Mark is a New York based comedian who has done a Comedy Central specials, appeared on TBS’s CONAN 6 times, Tonight Show with Jimmy Fallon, Late Show with Stephen Colbert, Showtime’s “Live at SXSW”, INSIDE AMY SCHUMER, TruTv, Best Week Ever, MTV, Last Comic Standing, @Midnight and released an album with Comedy Central. Recently, Mark took first place at the Great American Comedy Festival competition. In 2013 won Caroline’s March Madness competition, beating out 63 other comedians. Mark was named one of Comedy Central’s Comics to Watch for the 2011 New York Comedy Festival. Mark was also named Esquire’s “Best New Comedians 2012”, Splitsider’s “Top 10 Up and Coming Comedians on Each Coast”, and Time Out New York’s “21 New York Comedy Scene Linchpins”.
National Lampoon’s Christmas Vacation (Cult Café!)
$5 Members | $7 Public
Saturday, December 22nd at 10 PM
America’s favorite family; The Griswolds are back and ready to celebrate Christmas with their extended family the only way they could in a continuous chain of disastrous events! Written by John Hughes and based on his short story for National Lampoon “Christmas ’59”. Starring: Chevy Chase, Beverly D’Angelo, Juliette Lewis, Johnny Galecki, Randy Quaid, Diane Ladd, Doris Roberts, Julia Louis-Dreyfus & Brian Doyle-Murray (USA ,1989, 97 Mins., PG-13, English | Dir. Jeremiah S. Chechik)
Pop ! Draw presents: Dark Knight Sketch Night Returns
$20 Members | $25 Publics | $30 at the door
Friday, January 4th from 6:00 PM to 9:30 PM
A live costumed drawing event for all ages and skill levels! Draw your favorite Batman characters from live models dressed in amazing Batman themed costumes. Bring your drawing supplies or purchase them at the door for $5. Featuring Vendors, Raffles, drawing contests, and more!
The Lego Batman Movie (Cinema for Kids)
$7 Members | $12 Public | FREE for kids under 12
Saturday, January 5th at 11:00 AM
There are big changes brewing in Gotham, but if Batman (Will Arnett) wants to save the city from the Joker’s (Zach Galifianakis) hostile takeover, he may have to drop the lone vigilante thing, try to work with others and maybe, just maybe, learn to lighten up. Maybe his superhero sidekick Robin (Michael Cera) and loyal butler Alfred (Ralph Fiennes) can show him a thing or two. (USA, 2017, 104 Min., PG, English| Dir. Chris McKay)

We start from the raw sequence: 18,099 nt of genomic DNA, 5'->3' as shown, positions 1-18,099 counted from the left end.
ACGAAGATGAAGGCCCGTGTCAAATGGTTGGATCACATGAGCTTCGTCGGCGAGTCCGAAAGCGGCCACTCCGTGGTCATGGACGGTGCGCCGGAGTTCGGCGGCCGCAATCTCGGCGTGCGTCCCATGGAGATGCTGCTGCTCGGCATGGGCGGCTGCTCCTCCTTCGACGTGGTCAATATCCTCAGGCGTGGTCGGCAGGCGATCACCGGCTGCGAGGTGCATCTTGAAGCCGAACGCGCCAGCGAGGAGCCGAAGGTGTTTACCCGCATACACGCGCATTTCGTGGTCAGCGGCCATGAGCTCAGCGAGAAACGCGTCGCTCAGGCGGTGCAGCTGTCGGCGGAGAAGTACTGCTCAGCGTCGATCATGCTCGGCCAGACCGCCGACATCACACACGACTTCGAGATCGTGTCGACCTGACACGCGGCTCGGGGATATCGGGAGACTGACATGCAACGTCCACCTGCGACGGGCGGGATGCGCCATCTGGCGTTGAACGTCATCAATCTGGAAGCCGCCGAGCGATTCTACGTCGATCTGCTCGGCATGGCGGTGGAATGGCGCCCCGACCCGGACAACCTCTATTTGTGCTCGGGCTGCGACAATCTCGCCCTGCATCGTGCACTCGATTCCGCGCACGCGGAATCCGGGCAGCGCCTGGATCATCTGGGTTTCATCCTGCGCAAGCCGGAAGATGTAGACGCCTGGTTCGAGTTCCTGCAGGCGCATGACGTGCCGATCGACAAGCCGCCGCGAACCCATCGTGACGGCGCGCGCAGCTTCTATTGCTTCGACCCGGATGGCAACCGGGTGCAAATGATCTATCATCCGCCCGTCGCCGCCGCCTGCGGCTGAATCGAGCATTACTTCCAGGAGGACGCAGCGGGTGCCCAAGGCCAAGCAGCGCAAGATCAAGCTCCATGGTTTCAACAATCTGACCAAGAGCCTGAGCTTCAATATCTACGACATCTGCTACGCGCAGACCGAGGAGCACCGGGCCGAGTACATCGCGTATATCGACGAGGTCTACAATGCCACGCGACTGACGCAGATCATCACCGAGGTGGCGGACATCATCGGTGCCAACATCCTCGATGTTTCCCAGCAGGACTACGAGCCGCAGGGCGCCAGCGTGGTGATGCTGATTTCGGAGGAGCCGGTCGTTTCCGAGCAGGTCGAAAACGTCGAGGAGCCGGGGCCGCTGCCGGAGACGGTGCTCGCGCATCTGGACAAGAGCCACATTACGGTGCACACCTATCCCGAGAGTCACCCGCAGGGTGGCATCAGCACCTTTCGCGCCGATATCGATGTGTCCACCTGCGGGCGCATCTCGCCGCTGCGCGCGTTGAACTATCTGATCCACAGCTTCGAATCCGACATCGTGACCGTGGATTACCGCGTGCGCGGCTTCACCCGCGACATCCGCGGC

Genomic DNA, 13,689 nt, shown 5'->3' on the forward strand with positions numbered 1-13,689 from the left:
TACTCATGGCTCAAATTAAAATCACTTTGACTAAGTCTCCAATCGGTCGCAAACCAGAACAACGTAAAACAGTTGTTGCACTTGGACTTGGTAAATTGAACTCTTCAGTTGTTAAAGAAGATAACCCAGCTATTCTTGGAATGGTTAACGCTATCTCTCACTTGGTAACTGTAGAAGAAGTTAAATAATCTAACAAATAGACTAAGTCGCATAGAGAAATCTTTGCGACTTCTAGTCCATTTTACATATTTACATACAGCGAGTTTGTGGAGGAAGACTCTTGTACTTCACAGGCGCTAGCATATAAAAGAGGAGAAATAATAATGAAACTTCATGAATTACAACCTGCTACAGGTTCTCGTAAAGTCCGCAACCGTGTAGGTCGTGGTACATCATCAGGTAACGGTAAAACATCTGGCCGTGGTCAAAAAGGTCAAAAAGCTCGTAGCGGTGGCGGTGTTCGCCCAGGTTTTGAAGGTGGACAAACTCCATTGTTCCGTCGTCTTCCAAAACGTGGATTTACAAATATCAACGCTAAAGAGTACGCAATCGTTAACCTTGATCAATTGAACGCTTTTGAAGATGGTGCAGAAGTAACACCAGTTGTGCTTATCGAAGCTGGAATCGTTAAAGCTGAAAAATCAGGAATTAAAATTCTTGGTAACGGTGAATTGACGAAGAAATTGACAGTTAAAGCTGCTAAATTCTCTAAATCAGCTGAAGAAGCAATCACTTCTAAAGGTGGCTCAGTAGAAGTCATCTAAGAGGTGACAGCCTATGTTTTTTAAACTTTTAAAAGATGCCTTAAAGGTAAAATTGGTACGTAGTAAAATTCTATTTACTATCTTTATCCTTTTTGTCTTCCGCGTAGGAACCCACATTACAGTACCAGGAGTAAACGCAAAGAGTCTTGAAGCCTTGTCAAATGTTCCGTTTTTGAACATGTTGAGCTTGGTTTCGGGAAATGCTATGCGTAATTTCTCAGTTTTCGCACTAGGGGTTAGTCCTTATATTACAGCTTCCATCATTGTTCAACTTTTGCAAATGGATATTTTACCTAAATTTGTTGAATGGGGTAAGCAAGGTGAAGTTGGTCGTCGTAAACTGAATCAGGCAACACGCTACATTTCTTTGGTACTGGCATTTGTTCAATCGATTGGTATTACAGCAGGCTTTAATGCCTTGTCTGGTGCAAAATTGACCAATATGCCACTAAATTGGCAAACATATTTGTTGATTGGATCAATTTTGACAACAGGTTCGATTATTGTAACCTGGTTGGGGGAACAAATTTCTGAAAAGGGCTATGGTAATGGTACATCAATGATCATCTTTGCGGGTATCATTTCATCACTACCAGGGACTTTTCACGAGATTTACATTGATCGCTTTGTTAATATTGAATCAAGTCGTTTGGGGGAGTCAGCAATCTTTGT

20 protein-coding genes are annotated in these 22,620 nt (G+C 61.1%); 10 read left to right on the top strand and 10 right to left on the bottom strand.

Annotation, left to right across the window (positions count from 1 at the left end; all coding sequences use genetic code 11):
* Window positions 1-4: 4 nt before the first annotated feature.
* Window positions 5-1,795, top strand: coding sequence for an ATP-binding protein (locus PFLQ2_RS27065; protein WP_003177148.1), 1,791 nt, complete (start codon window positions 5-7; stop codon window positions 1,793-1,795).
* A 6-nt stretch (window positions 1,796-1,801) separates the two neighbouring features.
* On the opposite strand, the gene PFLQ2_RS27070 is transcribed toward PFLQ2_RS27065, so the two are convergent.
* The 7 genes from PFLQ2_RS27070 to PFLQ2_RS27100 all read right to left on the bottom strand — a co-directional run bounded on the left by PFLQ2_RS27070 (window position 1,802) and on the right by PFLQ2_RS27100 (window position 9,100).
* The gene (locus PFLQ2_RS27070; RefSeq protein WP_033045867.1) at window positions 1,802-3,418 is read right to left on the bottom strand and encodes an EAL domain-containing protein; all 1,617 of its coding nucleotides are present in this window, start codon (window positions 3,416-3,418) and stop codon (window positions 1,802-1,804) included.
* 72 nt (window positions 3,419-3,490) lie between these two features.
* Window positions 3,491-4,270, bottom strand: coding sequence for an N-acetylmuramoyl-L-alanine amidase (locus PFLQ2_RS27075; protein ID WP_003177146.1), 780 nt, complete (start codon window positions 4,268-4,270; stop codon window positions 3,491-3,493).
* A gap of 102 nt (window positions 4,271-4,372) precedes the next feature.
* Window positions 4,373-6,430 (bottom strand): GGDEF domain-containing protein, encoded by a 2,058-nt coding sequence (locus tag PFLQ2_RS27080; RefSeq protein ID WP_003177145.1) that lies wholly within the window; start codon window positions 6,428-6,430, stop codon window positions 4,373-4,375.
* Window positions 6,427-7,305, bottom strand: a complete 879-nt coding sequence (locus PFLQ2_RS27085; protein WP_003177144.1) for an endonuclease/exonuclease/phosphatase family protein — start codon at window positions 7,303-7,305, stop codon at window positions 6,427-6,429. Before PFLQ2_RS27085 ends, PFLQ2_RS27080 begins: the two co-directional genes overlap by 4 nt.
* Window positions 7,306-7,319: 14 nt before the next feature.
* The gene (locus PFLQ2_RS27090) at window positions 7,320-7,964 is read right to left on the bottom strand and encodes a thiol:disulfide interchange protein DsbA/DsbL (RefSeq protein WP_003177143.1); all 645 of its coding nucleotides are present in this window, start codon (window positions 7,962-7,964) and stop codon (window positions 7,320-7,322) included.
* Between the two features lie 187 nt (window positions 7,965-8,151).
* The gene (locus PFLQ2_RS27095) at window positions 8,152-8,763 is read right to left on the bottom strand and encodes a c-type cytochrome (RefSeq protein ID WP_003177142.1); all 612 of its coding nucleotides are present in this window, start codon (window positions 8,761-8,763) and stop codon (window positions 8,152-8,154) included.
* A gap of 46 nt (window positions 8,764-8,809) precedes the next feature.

Batman Returns (Cult Café)
$5 Members | $7 Public
Saturday, January 5th at 10 PM
The monstrous Penguin (Danny DeVito), who lives in the sewers beneath Gotham, joins up with wicked shock-headed businessman Max Shreck (Christopher Walken) to topple the Batman (Michael Keaton) once and for all. But when Shreck’s timid assistant, Selina Kyle (Michelle Pfeiffer), finds out, and Shreck tries to kill her, she is transformed into the sexy Catwoman. She teams up with the Penguin and Shreck to destroy Batman, but sparks fly unexpectedly when she confronts the caped crusader. (USA, 1992, 104 Min., NR, English, Dir. Tim Burton)
Far From The Tree
$11 Members | $16 Public
Wednesday, January 9th at 7:00 PM
In Person: Best Selling Author Andrew Solomon, and other speakers to be announced
Co-presented with Cold Spring Harbor Laboratory
Join acclaimed author Andrew Solomon for a screening of the documentary adaptation of his bestselling book about the experiences of families in which parents and children are profoundly different from one another in ways that invite viewers to rethink what it means to be a “normal family.”
Far From the Tree is an intimate, profoundly human look at families raising children society deems “abnormal”: a mother and son determined to show the world that his Down syndrome does not define him; a couple learning to communicate with their bright but nonverbal autistic son; a young woman dealing with what it means to be the only little person in her family; and parents whose deep love for their son persists even after he has committed an unspeakable crime. Tracing their joys, challenges, tragedies, and triumphs, Far From the Tree invites viewers to rethink what it means to be a “normal family.” (USA, 2018, 93 min., NR, English | Dir. Rachel Dretzin)